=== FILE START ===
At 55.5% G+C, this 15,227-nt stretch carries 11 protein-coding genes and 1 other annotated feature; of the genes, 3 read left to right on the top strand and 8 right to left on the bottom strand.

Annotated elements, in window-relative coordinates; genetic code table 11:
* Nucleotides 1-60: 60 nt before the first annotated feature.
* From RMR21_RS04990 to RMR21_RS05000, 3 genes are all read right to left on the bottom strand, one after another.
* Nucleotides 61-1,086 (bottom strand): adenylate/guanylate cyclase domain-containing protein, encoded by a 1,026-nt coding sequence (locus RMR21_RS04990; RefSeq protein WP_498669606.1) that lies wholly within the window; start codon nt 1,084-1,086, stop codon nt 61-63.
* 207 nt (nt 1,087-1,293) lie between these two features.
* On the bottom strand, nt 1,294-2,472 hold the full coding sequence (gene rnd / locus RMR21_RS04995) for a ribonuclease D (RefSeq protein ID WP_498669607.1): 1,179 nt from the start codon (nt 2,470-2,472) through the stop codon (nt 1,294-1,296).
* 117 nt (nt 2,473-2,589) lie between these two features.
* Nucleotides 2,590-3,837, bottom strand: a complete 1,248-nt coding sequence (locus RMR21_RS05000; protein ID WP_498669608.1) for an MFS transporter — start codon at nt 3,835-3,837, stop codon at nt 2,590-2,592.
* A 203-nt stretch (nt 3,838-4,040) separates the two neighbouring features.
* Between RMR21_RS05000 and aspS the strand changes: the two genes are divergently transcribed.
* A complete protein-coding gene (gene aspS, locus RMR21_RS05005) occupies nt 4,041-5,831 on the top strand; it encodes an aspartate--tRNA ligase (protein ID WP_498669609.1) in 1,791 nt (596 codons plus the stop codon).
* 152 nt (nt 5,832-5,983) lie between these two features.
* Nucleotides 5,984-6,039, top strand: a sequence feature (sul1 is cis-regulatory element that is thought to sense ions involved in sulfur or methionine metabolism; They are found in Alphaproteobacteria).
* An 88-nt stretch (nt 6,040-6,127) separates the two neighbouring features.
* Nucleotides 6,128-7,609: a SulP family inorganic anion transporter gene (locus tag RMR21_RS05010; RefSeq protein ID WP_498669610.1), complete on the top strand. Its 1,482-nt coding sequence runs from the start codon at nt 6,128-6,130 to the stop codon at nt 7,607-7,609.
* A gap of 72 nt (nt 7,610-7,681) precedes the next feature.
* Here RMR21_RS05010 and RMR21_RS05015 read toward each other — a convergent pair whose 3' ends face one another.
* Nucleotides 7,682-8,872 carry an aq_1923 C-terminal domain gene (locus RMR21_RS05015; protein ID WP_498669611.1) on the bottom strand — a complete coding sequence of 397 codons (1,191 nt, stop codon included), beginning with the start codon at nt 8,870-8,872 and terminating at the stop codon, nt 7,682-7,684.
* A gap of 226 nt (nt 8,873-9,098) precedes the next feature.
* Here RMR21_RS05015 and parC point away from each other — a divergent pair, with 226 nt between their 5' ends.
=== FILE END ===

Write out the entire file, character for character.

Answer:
At 55.5% G+C, this 15,227-nt stretch carries 11 protein-coding genes and 1 other annotated feature; of the genes, 3 read left to right on the top strand and 8 right to left on the bottom strand.

Annotated elements, in window-relative coordinates; genetic code table 11:
* Nucleotides 1-60: 60 nt before the first annotated feature.
* From RMR21_RS04990 to RMR21_RS05000, 3 genes are all read right to left on the bottom strand, one after another.
* Nucleotides 61-1,086 (bottom strand): adenylate/guanylate cyclase domain-containing protein, encoded by a 1,026-nt coding sequence (locus RMR21_RS04990; RefSeq protein WP_498669606.1) that lies wholly within the window; start codon nt 1,084-1,086, stop codon nt 61-63.
* 207 nt (nt 1,087-1,293) lie between these two features.
* On the bottom strand, nt 1,294-2,472 hold the full coding sequence (gene rnd / locus RMR21_RS04995) for a ribonuclease D (RefSeq protein ID WP_498669607.1): 1,179 nt from the start codon (nt 2,470-2,472) through the stop codon (nt 1,294-1,296).
* 117 nt (nt 2,473-2,589) lie between these two features.
* Nucleotides 2,590-3,837, bottom strand: a complete 1,248-nt coding sequence (locus RMR21_RS05000; protein ID WP_498669608.1) for an MFS transporter — start codon at nt 3,835-3,837, stop codon at nt 2,590-2,592.
* A 203-nt stretch (nt 3,838-4,040) separates the two neighbouring features.
* Between RMR21_RS05000 and aspS the strand changes: the two genes are divergently transcribed.
* A complete protein-coding gene (gene aspS, locus RMR21_RS05005) occupies nt 4,041-5,831 on the top strand; it encodes an aspartate--tRNA ligase (protein ID WP_498669609.1) in 1,791 nt (596 codons plus the stop codon).
* 152 nt (nt 5,832-5,983) lie between these two features.
* Nucleotides 5,984-6,039, top strand: a sequence feature (sul1 is cis-regulatory element that is thought to sense ions involved in sulfur or methionine metabolism; They are found in Alphaproteobacteria).
* An 88-nt stretch (nt 6,040-6,127) separates the two neighbouring features.
* Nucleotides 6,128-7,609: a SulP family inorganic anion transporter gene (locus tag RMR21_RS05010; RefSeq protein ID WP_498669610.1), complete on the top strand. Its 1,482-nt coding sequence runs from the start codon at nt 6,128-6,130 to the stop codon at nt 7,607-7,609.
* A gap of 72 nt (nt 7,610-7,681) precedes the next feature.
* Here RMR21_RS05010 and RMR21_RS05015 read toward each other — a convergent pair whose 3' ends face one another.
* Nucleotides 7,682-8,872 carry an aq_1923 C-terminal domain gene (locus RMR21_RS05015; protein ID WP_498669611.1) on the bottom strand — a complete coding sequence of 397 codons (1,191 nt, stop codon included), beginning with the start codon at nt 8,870-8,872 and terminating at the stop codon, nt 7,682-7,684.
* A gap of 226 nt (nt 8,873-9,098) precedes the next feature.
* Here RMR21_RS05015 and parC point away from each other — a divergent pair, with 226 nt between their 5' ends.